If you ask your friends how they watch movies at home, a few will say they use their 100 inch flat panel LED screen. But many will admit to watching on their computer, tablet or mobile phone. This is one of the great ironies of modern media. As the TV makers race to make bigger screens, most of the audience chooses to use the most convenient screen — the small mobile phone. Interestingly, as the screens get smaller, the media gets shorter in length. We want everything quicker, faster, funnier and we want it now!
This need for quick bursts of short-form media has a huge impact on our brains. According to a recent study, the average attention span has dropped from 12 seconds in 2000 to eight seconds in 2013. It gets worse. The average attention span of a goldfish is nine seconds!
Seems like short-form media has been specifically tailored to our attention span. Or perhaps it’s the other way around. Our attention has been hijacked and truncated by the media we watch. Either way, short-form media is here to stay. App developers have created dozens of apps that allow mobile phone users to create, edit and publish short-form media on their phone. We can put our head in the sand or we can accept the current trend. I say we take a look at a few of these apps, if for nothing else than to be able to have a conversation at a cocktail party.
Video length: 1 to 10 seconds
Snapchat lets you combine photos, video, text, and drawings and privately send them directly to a list of people. These photos or videos are called “Snaps.” The cool thing is that the sender determines how long the recipient will be able to view the “snap,” usually 1 to 10 seconds. After that time expires, the snap disappears from the recipient’s device. It’s like the secret packages sent in the TV show Mission: Impossible that said, “This message will self destruct in 10 seconds!” Here now – gone in 10 seconds. That’s Snapchat. People who want to say or do outrageous things but don’t want to worry about it being on the internet in 20 years favor this app. The self-destruct option is not completely effective however, so user, beware.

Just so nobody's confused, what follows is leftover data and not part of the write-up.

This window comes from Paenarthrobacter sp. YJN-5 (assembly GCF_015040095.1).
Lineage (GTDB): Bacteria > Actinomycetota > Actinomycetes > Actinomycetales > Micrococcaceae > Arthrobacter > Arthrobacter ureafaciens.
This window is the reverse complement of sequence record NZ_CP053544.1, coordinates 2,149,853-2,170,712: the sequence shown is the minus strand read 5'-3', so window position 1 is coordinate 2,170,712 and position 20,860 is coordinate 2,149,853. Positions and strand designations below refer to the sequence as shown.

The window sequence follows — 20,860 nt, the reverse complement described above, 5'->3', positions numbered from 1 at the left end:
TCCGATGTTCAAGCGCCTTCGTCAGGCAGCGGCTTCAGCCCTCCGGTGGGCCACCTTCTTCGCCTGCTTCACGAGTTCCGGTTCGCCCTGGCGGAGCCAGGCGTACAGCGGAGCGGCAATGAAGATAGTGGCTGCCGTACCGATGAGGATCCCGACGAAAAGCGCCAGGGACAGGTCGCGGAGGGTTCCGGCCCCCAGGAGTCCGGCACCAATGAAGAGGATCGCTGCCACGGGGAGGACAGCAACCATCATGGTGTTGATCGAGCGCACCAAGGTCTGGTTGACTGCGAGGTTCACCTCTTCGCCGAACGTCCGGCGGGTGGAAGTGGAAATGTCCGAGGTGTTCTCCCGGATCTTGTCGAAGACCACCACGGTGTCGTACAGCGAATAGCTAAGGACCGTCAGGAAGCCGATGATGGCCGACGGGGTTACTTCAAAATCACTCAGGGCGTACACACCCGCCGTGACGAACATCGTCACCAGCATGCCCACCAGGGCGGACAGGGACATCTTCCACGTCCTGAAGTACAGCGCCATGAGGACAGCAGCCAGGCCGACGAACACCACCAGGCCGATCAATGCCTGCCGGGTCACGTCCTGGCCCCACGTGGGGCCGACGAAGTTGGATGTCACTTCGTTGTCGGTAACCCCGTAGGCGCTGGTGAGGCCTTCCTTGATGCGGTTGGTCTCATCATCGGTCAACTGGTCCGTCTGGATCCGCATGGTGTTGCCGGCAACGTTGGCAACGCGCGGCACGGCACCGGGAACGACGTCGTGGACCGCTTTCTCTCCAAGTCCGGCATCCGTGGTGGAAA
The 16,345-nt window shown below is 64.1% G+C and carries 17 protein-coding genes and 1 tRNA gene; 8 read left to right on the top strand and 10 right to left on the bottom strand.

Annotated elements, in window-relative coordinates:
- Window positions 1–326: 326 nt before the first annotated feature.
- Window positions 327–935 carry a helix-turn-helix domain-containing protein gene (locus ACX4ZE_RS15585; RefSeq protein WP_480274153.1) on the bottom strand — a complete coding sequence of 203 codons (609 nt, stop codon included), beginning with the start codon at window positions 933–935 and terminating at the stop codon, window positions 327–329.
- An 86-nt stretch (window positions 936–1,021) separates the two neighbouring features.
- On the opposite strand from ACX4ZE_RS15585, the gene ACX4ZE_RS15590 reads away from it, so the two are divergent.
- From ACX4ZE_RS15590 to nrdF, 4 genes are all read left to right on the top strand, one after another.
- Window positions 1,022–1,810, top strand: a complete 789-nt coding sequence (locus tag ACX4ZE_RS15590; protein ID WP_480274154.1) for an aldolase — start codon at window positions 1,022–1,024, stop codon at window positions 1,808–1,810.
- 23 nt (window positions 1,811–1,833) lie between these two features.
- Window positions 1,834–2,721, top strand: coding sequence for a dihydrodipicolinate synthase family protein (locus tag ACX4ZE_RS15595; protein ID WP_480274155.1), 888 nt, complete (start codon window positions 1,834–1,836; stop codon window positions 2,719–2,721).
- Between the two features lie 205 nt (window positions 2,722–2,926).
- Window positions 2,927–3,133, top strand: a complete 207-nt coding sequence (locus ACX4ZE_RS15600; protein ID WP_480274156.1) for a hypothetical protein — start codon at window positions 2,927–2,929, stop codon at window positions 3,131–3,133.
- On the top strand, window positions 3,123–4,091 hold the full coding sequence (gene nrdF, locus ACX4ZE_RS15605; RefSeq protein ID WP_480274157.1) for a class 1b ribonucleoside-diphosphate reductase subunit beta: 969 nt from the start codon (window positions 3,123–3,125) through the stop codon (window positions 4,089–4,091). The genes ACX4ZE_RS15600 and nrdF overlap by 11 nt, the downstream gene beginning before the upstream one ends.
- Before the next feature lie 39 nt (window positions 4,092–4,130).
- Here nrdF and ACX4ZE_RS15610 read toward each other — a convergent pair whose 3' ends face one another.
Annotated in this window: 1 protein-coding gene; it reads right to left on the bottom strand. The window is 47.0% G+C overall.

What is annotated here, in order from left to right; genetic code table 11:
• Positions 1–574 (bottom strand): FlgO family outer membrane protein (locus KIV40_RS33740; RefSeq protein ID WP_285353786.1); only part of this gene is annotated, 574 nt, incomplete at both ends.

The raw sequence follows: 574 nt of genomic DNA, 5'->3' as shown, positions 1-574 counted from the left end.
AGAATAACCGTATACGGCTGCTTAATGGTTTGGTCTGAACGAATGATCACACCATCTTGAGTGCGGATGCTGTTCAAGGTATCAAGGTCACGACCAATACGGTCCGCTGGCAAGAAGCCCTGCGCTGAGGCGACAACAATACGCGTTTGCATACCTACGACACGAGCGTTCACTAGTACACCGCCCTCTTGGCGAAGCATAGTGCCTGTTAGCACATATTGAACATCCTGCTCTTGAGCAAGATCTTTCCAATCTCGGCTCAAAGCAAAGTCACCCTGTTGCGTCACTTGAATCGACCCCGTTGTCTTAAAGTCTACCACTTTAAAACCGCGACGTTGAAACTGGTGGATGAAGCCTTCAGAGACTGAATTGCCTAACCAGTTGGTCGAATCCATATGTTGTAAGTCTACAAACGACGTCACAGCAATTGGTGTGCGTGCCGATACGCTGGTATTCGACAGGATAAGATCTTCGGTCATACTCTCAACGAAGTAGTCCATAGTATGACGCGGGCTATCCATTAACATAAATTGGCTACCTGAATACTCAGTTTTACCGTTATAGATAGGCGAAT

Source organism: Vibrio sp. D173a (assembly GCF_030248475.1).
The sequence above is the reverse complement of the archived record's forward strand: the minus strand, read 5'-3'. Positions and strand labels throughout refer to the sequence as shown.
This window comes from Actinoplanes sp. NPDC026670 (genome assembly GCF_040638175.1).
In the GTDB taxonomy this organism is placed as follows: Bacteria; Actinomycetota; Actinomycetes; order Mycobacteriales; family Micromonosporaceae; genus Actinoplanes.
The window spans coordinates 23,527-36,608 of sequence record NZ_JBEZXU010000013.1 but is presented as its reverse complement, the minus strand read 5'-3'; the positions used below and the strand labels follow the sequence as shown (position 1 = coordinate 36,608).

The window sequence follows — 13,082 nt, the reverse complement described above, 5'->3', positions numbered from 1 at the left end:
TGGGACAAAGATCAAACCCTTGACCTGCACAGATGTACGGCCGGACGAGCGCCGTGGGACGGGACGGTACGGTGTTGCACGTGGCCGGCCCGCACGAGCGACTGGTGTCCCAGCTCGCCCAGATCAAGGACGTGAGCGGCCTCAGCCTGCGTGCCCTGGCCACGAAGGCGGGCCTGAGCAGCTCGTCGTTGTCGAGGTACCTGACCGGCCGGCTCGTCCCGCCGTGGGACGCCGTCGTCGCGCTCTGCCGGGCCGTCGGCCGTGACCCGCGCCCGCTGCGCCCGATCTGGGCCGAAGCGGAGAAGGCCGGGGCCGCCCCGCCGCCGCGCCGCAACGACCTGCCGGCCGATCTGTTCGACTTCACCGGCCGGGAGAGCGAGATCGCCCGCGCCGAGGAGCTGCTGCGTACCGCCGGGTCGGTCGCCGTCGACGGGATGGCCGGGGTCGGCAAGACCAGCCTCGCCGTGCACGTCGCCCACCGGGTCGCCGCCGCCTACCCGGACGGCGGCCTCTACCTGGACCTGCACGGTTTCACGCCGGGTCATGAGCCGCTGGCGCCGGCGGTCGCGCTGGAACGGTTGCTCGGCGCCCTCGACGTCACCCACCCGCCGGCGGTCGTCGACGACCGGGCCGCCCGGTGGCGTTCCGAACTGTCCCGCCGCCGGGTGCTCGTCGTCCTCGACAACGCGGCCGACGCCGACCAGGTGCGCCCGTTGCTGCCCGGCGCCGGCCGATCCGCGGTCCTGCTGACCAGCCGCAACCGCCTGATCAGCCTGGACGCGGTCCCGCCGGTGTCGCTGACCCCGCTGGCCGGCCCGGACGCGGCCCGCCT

Length: 6 to 7 seconds
By using its in-app camera, Vine lets you record little video clips that total about six seconds long. Most users shoot a bunch of split second-clips and have the app automatically string them together – hence the word “vine.” The result is similar to stop-motion animation. The stop-motion style is what makes Vine quirky and unique. Comedians, musicians and stop-motion animators are big users of the app. Dunkin Donuts even used a single Vine as an entire TV ad.
Length: 1 second – 45 minutes.
Hyperlapse is Instagram’s new video app. While Instagram is famous for its ability to apply cool filters and transform the look of your video, Hyperlapse adds another cool dimension – time lapse video. Think of Hyperlapse as the Shrinky Dinks of video. You can take a one-minute video and “shrink” it down to play in five seconds. Everything in the video happens at hyper speed. You know all those videos you shoot and never watch? Well, now you can shoot them in Hyperlapse and watch them back in just seconds! This one’s a time-saver — kinda. It was just released this week.
Length: 15 seconds
Tout is unique in this crowd. Unlike the other apps mentioned, Tout’s purpose is for mobile video reporting, hence the name. Using the app, mobile reporters can shoot edit and publish a tout directly to their own website within 30 seconds. Talk about current news!
So what’s the fuss all about? On one hand, these programs demonstrate incredible technology. On the other, they seem to be contributing to our inability to concentrate. But I’d like to consider another way to look at it: Who’s to say a short attention span is bad?
Consider this: maybe one day our whole society will exist at an accelerated rate. We will talk faster, eat faster and our brains will process ideas faster. Perhaps we will travel at the speed of light. If so, wouldn’t this type of media be the training ground for this accelerated lifestyle? Maybe this is technological Darwinism. Those whose brains adapt will survive. Those who can’t keep up will not.
Are you a survivor?
Image credits: Jonathan Grossman